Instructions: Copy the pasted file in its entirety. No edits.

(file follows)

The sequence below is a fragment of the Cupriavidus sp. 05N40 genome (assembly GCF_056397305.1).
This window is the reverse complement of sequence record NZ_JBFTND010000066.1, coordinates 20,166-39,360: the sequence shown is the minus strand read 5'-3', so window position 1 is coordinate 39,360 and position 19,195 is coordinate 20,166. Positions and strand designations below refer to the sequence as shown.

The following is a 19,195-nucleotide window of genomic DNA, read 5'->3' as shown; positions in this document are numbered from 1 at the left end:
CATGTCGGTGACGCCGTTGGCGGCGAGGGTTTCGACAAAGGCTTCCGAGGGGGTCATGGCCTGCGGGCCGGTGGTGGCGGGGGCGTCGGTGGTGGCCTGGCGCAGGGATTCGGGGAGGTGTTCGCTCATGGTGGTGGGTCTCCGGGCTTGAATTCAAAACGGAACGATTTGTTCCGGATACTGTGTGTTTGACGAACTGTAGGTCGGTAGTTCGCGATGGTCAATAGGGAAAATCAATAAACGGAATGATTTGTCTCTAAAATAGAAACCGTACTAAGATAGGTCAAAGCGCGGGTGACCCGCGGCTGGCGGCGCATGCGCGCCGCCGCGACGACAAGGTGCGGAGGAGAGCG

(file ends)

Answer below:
The sequence below is a fragment of the Cupriavidus sp. 05N40 genome (assembly GCF_056397305.1).
This window is the reverse complement of sequence record NZ_JBFTND010000066.1, coordinates 20,166-39,360: the sequence shown is the minus strand read 5'-3', so window position 1 is coordinate 39,360 and position 19,195 is coordinate 20,166. Positions and strand designations below refer to the sequence as shown.

The following is a 19,195-nucleotide window of genomic DNA, read 5'->3' as shown; positions in this document are numbered from 1 at the left end:
CATGTCGGTGACGCCGTTGGCGGCGAGGGTTTCGACAAAGGCTTCCGAGGGGGTCATGGCCTGCGGGCCGGTGGTGGCGGGGGCGTCGGTGGTGGCCTGGCGCAGGGATTCGGGGAGGTGTTCGCTCATGGTGGTGGGTCTCCGGGCTTGAATTCAAAACGGAACGATTTGTTCCGGATACTGTGTGTTTGACGAACTGTAGGTCGGTAGTTCGCGATGGTCAATAGGGAAAATCAATAAACGGAATGATTTGTCTCTAAAATAGAAACCGTACTAAGATAGGTCAAAGCGCGGGTGACCCGCGGCTGGCGGCGCATGCGCGCCGCCGCGACGACAAGGTGCGGAGGAGAGCG